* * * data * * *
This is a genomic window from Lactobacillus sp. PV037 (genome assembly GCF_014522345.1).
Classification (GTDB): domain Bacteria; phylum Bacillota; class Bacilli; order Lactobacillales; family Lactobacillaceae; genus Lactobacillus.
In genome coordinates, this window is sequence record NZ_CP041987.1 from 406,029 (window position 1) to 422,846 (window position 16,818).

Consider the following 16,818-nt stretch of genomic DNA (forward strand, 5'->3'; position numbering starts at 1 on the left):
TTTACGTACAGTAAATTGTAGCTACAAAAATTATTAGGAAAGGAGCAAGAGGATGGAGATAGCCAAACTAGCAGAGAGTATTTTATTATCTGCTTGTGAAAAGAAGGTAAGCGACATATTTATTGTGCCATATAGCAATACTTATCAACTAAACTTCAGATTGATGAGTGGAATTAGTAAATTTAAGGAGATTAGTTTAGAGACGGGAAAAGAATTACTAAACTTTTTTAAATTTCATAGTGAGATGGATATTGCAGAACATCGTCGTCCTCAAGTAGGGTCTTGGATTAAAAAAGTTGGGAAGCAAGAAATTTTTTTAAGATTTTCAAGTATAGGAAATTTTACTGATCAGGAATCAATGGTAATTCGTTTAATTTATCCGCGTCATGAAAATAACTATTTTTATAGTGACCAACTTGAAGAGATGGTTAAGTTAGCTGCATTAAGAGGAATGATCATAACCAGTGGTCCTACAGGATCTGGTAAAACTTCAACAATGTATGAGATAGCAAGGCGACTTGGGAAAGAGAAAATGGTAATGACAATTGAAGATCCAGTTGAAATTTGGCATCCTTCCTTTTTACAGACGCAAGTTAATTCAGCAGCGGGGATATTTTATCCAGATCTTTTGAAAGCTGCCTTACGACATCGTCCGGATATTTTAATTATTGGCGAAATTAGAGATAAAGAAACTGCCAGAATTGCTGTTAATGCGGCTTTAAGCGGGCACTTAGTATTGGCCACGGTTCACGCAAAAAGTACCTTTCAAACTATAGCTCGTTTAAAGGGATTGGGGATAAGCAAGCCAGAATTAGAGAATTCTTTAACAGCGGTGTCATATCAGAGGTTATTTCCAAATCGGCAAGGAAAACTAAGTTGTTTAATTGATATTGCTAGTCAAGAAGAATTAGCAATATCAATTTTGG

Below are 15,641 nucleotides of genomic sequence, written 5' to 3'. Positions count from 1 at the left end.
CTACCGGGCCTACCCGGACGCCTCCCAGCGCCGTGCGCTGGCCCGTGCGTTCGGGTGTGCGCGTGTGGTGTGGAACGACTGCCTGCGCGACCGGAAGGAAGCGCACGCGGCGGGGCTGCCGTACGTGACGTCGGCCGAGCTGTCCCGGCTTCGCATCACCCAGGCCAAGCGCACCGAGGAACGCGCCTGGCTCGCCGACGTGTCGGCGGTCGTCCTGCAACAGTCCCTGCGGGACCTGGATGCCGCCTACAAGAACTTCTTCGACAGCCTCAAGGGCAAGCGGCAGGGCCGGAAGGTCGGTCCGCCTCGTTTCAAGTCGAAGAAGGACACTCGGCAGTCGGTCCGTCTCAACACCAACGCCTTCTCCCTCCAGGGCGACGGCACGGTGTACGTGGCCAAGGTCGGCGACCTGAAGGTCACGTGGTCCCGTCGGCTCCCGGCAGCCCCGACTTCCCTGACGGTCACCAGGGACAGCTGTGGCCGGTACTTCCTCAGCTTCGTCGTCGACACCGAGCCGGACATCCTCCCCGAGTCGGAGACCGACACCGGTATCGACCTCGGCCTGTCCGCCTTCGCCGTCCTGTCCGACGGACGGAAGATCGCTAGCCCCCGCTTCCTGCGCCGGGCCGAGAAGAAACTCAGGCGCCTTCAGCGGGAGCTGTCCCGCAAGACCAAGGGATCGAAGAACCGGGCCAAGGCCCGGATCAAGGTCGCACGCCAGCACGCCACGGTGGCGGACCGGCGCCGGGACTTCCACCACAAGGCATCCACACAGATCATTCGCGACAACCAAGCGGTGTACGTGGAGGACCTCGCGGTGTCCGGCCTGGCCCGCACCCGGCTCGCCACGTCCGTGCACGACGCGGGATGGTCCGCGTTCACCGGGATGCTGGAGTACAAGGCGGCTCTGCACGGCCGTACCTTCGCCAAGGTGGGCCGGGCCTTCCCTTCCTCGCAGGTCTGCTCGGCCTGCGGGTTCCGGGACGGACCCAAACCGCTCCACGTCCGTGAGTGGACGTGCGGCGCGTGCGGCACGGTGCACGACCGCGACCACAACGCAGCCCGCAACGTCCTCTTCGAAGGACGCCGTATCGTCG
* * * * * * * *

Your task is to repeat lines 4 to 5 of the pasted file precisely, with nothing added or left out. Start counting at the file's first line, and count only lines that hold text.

Consider the following 16,818-nt stretch of genomic DNA (forward strand, 5'->3'; position numbering starts at 1 on the left):
TTTACGTACAGTAAATTGTAGCTACAAAAATTATTAGGAAAGGAGCAAGAGGATGGAGATAGCCAAACTAGCAGAGAGTATTTTATTATCTGCTTGTGAAAAGAAGGTAAGCGACATATTTATTGTGCCATATAGCAATACTTATCAACTAAACTTCAGATTGATGAGTGGAATTAGTAAATTTAAGGAGATTAGTTTAGAGACGGGAAAAGAATTACTAAACTTTTTTAAATTTCATAGTGAGATGGATATTGCAGAACATCGTCGTCCTCAAGTAGGGTCTTGGATTAAAAAAGTTGGGAAGCAAGAAATTTTTTTAAGATTTTCAAGTATAGGAAATTTTACTGATCAGGAATCAATGGTAATTCGTTTAATTTATCCGCGTCATGAAAATAACTATTTTTATAGTGACCAACTTGAAGAGATGGTTAAGTTAGCTGCATTAAGAGGAATGATCATAACCAGTGGTCCTACAGGATCTGGTAAAACTTCAACAATGTATGAGATAGCAAGGCGACTTGGGAAAGAGAAAATGGTAATGACAATTGAAGATCCAGTTGAAATTTGGCATCCTTCCTTTTTACAGACGCAAGTTAATTCAGCAGCGGGGATATTTTATCCAGATCTTTTGAAAGCTGCCTTACGACATCGTCCGGATATTTTAATTATTGGCGAAATTAGAGATAAAGAAACTGCCAGAATTGCTGTTAATGCGGCTTTAAGCGGGCACTTAGTATTGGCCACGGTTCACGCAAAAAGTACCTTTCAAACTATAGCTCGTTTAAAGGGATTGGGGATAAGCAAGCCAGAATTAGAGAATTCTTTAACAGCGGTGTCATATCAGAGGTTATTTCCAAATCGGCAAGGAAAACTAAGTTGTTTAATTGATATTGCTAGTCAAGAAGAATTAGCAATATCAATTTTGG